Anywho, that’s what I’m working on now and once done, should improve consistent stability.

Network Testers Update

I was thinking about documentation when I realized I could integrate the instructions for using it, into the display itself. So to that end, I re-worked the hardware button operations.
With the initial release, each of the 4 hardware buttons was tied to a single command, with the exception of the 3rd button, which if pressed a second time, would initiate an update.
Now I have set the 4th button as a “Change Functions” button, that upon pressing will change the operations of the other 3 buttons, and at the same time, display a message on the screen for what each button does at the current function “level”. The change button currently has 3 levels it cycles through. The new button functions are as follows.
Primary Functions

  1. Run MTR tests
  2. Run iPerf 3 tests
  3. Nothing
  4. Change Button Functions

Secondary Functions

  1. System Information
  2. Standard Upgrade
  3. Development Upgrade
  4. Change Button Functions

Tertiary Functions

  1. Shutdown Remote Test Server
  2. Shutdown Local Unit
  3. Nothing
  4. Change Button Functions

With this change, I can tie more functions to the compatible Raspberry Pi hardware buttons. This should make it a much more useful mobile tool, especially when I start to add other types of tests it can run.

There are a few extra features, such as each instructional page viewed on the WaveShare display, now shows if the remote tester is Online or Offline. This same Online/Offline status is shown on the web portal as well.

The System Information page now shows the following for the ethernet and wifi adapter; Active/Inactive Status, DHCP or Static address setup and the current IP Address.

The about page now also displays the Primary Internet IP address along with the amount of free disk space in GB’s.

I also found and fixed a bug in the WaveShare display. If a button was pressed multiple times before the display finished its refresh, it would crash the display server. I fixed it by adding an “In Use” variable, and if “In Use”, any new commands will be dropped until no longer “In Use”.

I have already put the new update on the standard release channel.

Kootnet Network Testers 1.x.x Series Released

So the new version is out, tested and ready to be used! I should probably work on documentation next but we’ll see what happens.

The new version is now in the Standard release channel. Check it out and start your testing!

Kootnet Testers

I have fixed bugs, added validation checks and tested the testers. I think it’s ready to be released! However, it is 3 AM and I’m fairly tired, so I should probably look it over with rested eyes before actually releasing it.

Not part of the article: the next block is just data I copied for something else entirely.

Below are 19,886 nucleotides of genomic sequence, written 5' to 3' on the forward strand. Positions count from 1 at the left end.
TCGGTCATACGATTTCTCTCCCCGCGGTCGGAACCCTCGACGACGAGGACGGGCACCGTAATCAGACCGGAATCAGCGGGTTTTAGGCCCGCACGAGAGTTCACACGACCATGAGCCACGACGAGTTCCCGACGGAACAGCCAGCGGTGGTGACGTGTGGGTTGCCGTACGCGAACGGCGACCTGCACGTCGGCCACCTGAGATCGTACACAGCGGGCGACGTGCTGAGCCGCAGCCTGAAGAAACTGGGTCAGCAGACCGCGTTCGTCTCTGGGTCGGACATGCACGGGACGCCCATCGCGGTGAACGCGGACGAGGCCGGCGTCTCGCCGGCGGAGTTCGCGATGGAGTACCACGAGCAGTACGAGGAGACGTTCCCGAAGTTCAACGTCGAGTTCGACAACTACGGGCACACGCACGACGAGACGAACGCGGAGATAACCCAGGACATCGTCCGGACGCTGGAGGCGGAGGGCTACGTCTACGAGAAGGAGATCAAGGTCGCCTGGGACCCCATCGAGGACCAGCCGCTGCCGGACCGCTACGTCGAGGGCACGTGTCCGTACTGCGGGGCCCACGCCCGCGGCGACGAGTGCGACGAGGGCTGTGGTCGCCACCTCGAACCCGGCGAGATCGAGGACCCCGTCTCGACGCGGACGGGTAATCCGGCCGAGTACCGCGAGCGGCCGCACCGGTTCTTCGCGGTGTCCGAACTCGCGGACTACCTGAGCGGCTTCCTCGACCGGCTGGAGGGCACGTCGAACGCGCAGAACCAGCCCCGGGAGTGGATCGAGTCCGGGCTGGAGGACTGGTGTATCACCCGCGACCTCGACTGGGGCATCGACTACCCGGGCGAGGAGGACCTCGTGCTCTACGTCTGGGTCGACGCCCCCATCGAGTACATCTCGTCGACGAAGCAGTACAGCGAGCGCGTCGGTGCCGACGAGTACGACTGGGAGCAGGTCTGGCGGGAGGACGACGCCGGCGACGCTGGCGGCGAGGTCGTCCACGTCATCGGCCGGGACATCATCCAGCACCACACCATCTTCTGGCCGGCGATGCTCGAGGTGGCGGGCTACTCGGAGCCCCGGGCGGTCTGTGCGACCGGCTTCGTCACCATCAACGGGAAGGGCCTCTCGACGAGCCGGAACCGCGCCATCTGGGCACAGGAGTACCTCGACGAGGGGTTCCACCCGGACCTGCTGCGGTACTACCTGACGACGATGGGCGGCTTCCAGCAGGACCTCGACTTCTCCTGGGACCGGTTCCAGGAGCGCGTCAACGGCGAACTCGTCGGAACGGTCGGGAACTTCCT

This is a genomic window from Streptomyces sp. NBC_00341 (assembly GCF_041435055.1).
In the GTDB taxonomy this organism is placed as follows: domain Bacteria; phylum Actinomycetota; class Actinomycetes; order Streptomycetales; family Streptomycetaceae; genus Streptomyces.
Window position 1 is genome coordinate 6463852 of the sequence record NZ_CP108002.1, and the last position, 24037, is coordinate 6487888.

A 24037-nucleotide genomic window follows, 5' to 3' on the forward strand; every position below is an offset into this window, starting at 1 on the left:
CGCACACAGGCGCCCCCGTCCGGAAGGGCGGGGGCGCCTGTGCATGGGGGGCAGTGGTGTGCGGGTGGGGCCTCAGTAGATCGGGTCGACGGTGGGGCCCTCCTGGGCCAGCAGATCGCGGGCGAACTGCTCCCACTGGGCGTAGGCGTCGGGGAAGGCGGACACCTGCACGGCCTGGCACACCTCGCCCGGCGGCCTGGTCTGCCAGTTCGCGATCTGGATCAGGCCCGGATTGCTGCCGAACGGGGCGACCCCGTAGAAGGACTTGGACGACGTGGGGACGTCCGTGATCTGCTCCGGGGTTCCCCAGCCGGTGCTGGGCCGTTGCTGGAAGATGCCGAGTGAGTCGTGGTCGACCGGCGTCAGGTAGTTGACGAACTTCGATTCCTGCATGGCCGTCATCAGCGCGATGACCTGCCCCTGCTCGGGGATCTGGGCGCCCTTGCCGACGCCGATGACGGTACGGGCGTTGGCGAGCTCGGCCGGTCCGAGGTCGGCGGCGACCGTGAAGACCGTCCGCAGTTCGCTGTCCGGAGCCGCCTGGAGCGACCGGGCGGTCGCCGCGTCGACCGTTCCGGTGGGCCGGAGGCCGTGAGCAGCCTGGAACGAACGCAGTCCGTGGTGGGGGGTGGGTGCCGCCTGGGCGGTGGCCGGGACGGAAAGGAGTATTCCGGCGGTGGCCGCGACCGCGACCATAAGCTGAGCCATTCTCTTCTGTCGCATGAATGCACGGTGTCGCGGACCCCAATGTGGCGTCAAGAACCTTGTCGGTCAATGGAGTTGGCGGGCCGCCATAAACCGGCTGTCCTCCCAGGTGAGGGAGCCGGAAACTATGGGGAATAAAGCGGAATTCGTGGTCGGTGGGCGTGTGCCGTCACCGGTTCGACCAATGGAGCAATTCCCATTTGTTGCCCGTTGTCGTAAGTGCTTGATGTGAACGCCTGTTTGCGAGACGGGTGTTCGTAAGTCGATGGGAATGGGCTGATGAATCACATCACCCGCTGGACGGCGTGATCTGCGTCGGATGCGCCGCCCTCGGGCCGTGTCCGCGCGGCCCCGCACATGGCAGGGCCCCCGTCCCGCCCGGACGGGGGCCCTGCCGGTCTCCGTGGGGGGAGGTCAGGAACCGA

That being said, it looks to be in good shape. There are proper error messages when the tests fail, the results should always look right on the E-Ink display due to splitting the output into a list instead of picking the exact character locations.

So … I think that’s that, the new release should be out tomorrow sometime.

Almost ready!

Kootnet Network Testers are almost done! That’s the new name I decided on because it’s already in the GitHub name. On Raspbian, TCP/IP 4 can be configured on both the Ethernet and Wireless adapters, as well as the wireless connection settings, such as SSID & passkey. There’s some more testing to do and a few bugs to fix. For one, I was able to test over the wireless network (cool!) but it showed that the MTR readings were getting cut off if more then double digits on the WaveShare display (doh!). The Web interface had no such issues and ran great.

For testing, I set static IP’s on the ethernet adapters of 2 Raspberry Pi’s (a 3 and a 4) and connected the wireless to my network. I used the wireless connections to control the 2 units through the Web Portal after connecting both their ethernet ports to a single ethernet cable. The tests ran great and I have already seen some interesting deviations of speeds, depending on a few factors like what systems are being used, cable and route. It was kinda funny to test my wireless speeds from my office, as they were mostly in the single digits.

Things are on track for an end of the month release. Besides testing and bug fixes, I also have to add a few validation checks for user input around the network configurations. I have a bunch of other ideas, but they’ll have to wait until after the initial release.


Ethernet Tester Update

Things are going very well on the Ethernet Tester front. I might have to change the name because technically, the testers can test all kinds of networks, not just Ethernet, especially since it can install on Ubuntu, but I’ll think about that later.

So to start, I’ll list what works. For hardware, the WaveShare 2.7″ E-Ink (both versions) works well, same for the Installer Script. Some of the HTTP sections still need work, but most are operational.

  • HTTP Portal
    • Working
      • MTR / iPerf 3 Tests (Run & View)
      • Primary Configuration
      • Hardware Configuration
      • Online Upgrades
      • Power Commands (Restart + Shutdown)
    • Not Working
      • Ethernet & Wireless Configurations

The Testers automatically save every test run into text files on the computer itself, under the test_results folder in the program’s install folder (/opt/kootnet-something-or-other directory). Each text file also has half an epoch timestamp at the end, so you can figure out which was the most recent run. I’ll later be adding a section in the HTTP portal to review past results in the near future.

Here’s a picture to illustrate some of the progress on the HTTP portal.

Main page show previously run Tests. Each test was run at a different time.